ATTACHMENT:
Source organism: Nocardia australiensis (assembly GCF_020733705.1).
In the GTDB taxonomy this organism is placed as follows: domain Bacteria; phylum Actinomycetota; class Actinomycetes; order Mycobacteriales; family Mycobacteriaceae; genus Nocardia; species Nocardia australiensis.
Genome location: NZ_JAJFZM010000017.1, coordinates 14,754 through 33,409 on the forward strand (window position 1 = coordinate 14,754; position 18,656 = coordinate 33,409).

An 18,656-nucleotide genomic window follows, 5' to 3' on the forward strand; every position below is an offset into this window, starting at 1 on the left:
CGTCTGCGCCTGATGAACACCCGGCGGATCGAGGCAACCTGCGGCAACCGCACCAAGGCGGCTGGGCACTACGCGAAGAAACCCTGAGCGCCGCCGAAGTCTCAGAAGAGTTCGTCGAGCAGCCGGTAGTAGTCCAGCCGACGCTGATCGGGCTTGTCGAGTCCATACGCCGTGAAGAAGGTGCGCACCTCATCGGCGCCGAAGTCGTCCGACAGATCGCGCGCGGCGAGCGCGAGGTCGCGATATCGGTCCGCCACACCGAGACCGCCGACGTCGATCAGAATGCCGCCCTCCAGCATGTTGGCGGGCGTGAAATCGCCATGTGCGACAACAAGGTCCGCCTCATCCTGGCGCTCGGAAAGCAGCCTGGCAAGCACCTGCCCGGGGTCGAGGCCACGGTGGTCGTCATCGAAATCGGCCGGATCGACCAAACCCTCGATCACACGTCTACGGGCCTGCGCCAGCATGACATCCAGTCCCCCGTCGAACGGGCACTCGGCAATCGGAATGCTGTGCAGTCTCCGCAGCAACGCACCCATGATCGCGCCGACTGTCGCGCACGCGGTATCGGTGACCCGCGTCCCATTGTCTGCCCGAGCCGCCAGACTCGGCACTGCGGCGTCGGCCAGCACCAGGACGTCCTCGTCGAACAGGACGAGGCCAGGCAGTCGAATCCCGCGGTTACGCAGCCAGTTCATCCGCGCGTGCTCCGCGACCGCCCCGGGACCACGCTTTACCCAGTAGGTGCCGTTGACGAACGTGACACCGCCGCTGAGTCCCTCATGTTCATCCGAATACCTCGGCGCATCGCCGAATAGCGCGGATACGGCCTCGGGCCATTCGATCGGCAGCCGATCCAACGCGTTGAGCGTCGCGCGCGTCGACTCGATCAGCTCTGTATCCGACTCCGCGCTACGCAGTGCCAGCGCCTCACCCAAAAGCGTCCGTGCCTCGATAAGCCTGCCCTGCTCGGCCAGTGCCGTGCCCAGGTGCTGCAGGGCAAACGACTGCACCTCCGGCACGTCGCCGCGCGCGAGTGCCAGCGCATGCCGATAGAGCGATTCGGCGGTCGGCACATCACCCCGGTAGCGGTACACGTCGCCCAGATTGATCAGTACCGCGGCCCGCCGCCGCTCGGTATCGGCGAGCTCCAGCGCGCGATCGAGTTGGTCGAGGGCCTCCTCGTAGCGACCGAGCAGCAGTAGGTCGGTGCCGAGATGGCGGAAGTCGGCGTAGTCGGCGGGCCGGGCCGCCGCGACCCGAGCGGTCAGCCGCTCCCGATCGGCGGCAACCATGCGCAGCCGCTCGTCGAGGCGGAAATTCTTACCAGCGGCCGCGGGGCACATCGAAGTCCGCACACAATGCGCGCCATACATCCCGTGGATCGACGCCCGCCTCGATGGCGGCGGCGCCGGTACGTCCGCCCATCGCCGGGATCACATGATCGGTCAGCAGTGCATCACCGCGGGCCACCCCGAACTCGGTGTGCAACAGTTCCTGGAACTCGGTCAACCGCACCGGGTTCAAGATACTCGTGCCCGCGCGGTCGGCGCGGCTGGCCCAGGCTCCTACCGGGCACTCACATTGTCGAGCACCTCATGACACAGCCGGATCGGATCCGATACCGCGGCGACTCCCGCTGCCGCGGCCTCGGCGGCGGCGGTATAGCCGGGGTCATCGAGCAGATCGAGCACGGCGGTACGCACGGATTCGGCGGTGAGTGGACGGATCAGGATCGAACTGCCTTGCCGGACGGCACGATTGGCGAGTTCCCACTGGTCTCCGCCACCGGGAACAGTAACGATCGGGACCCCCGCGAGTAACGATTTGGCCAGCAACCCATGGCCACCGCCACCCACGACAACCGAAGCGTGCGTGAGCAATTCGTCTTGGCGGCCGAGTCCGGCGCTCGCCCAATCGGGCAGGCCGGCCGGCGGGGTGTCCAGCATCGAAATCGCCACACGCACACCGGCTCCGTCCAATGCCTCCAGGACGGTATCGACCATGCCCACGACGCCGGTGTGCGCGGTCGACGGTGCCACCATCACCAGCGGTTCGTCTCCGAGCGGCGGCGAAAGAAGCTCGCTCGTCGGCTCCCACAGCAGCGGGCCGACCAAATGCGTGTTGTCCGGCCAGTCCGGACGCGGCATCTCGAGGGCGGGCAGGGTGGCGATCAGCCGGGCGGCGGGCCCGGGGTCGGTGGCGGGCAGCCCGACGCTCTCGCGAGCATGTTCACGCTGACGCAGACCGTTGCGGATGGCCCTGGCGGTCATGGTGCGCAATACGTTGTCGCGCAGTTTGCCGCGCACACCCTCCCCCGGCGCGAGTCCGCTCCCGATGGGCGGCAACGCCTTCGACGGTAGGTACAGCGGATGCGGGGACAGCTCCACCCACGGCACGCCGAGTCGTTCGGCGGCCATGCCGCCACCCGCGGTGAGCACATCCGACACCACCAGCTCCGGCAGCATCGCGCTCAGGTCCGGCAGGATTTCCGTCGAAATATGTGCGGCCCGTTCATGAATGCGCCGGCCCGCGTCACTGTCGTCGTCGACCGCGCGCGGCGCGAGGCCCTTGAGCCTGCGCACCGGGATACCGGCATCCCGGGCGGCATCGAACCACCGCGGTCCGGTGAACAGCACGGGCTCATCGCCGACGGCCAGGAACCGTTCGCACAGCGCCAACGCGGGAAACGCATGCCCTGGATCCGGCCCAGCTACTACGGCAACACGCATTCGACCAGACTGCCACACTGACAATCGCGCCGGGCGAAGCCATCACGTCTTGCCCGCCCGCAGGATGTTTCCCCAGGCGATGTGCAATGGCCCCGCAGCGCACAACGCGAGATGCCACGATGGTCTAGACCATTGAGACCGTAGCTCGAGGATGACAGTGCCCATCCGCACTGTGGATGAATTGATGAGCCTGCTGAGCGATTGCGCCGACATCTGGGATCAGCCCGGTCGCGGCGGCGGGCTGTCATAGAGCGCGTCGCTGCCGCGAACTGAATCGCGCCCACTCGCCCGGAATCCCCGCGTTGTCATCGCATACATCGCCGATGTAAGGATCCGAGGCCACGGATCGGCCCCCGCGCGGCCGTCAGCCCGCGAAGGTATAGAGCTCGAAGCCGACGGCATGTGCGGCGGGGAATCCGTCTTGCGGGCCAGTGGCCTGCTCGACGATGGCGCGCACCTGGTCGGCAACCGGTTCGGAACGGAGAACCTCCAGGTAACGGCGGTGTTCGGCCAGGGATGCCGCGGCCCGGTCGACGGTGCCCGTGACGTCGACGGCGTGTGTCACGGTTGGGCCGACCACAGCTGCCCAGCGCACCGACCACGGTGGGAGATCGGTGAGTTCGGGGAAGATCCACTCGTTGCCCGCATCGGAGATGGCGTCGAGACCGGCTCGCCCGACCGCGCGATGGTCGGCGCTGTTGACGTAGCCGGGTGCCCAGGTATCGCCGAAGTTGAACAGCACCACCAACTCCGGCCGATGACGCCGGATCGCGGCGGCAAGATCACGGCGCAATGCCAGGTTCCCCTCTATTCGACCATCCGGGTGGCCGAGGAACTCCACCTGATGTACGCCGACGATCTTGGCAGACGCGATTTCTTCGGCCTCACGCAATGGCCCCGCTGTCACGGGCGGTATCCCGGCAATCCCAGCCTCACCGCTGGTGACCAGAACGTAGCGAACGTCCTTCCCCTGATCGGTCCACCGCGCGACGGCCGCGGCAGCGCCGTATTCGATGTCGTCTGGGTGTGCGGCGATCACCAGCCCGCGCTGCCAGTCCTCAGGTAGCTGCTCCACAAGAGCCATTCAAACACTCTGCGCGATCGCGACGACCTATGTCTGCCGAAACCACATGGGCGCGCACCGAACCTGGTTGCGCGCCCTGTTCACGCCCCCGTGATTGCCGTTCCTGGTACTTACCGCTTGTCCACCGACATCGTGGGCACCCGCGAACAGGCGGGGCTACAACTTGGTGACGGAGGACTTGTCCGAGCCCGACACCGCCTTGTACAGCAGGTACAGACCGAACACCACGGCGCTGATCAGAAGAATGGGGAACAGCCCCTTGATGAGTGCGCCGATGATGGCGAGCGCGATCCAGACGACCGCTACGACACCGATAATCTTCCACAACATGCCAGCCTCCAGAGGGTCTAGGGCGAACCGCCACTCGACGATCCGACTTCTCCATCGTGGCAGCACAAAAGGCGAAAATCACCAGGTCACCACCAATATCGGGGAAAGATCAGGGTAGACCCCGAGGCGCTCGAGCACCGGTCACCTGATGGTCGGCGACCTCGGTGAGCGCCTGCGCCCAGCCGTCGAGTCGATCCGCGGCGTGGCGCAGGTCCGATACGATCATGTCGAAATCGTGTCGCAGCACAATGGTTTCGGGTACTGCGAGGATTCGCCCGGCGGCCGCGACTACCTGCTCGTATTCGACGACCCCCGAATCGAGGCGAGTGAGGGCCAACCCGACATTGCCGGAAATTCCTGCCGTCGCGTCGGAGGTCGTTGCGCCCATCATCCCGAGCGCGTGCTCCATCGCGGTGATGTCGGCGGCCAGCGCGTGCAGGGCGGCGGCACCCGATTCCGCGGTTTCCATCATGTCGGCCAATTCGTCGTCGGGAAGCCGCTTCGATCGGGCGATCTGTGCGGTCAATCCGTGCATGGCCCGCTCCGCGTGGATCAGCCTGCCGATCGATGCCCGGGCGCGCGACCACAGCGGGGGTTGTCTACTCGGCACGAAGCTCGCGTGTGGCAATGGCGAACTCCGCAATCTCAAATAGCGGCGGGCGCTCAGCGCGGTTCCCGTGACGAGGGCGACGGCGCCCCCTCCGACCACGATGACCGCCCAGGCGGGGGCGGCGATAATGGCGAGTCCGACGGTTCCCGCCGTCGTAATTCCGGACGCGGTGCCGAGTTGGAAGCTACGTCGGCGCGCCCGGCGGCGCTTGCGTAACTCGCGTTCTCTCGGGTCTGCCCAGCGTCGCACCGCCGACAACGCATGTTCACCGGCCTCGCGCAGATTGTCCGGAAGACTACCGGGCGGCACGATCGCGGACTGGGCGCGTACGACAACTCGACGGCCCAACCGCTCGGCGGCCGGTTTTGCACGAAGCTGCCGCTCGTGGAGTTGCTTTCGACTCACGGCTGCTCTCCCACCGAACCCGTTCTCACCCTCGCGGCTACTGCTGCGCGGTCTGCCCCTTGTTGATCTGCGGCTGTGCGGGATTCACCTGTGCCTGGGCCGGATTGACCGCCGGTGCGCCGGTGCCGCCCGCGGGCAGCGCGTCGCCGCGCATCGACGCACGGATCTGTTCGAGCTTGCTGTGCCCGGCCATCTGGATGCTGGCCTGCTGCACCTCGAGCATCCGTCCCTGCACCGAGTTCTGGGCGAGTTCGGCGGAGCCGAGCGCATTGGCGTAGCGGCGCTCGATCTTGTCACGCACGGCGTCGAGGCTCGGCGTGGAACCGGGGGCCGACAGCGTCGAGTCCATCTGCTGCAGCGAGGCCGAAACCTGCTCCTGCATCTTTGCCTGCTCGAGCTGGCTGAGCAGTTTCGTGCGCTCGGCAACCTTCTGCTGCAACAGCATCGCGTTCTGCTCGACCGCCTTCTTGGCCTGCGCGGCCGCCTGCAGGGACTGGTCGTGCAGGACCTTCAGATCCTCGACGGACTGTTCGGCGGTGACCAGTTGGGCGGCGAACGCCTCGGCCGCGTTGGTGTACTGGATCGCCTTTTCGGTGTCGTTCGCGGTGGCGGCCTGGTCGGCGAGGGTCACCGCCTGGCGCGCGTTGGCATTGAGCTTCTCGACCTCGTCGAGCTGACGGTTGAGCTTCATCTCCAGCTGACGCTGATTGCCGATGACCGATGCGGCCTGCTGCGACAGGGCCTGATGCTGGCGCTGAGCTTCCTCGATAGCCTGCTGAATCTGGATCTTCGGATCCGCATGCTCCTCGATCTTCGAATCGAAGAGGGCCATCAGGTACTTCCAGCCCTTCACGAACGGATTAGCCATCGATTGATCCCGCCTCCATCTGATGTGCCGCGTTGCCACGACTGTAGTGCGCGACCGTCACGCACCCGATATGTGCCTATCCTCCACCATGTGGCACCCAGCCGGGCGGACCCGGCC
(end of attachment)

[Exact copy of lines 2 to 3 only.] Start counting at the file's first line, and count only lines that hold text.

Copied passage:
In the GTDB taxonomy this organism is placed as follows: domain Bacteria; phylum Actinomycetota; class Actinomycetes; order Mycobacteriales; family Mycobacteriaceae; genus Nocardia; species Nocardia australiensis.
Genome location: NZ_JAJFZM010000017.1, coordinates 14,754 through 33,409 on the forward strand (window position 1 = coordinate 14,754; position 18,656 = coordinate 33,409).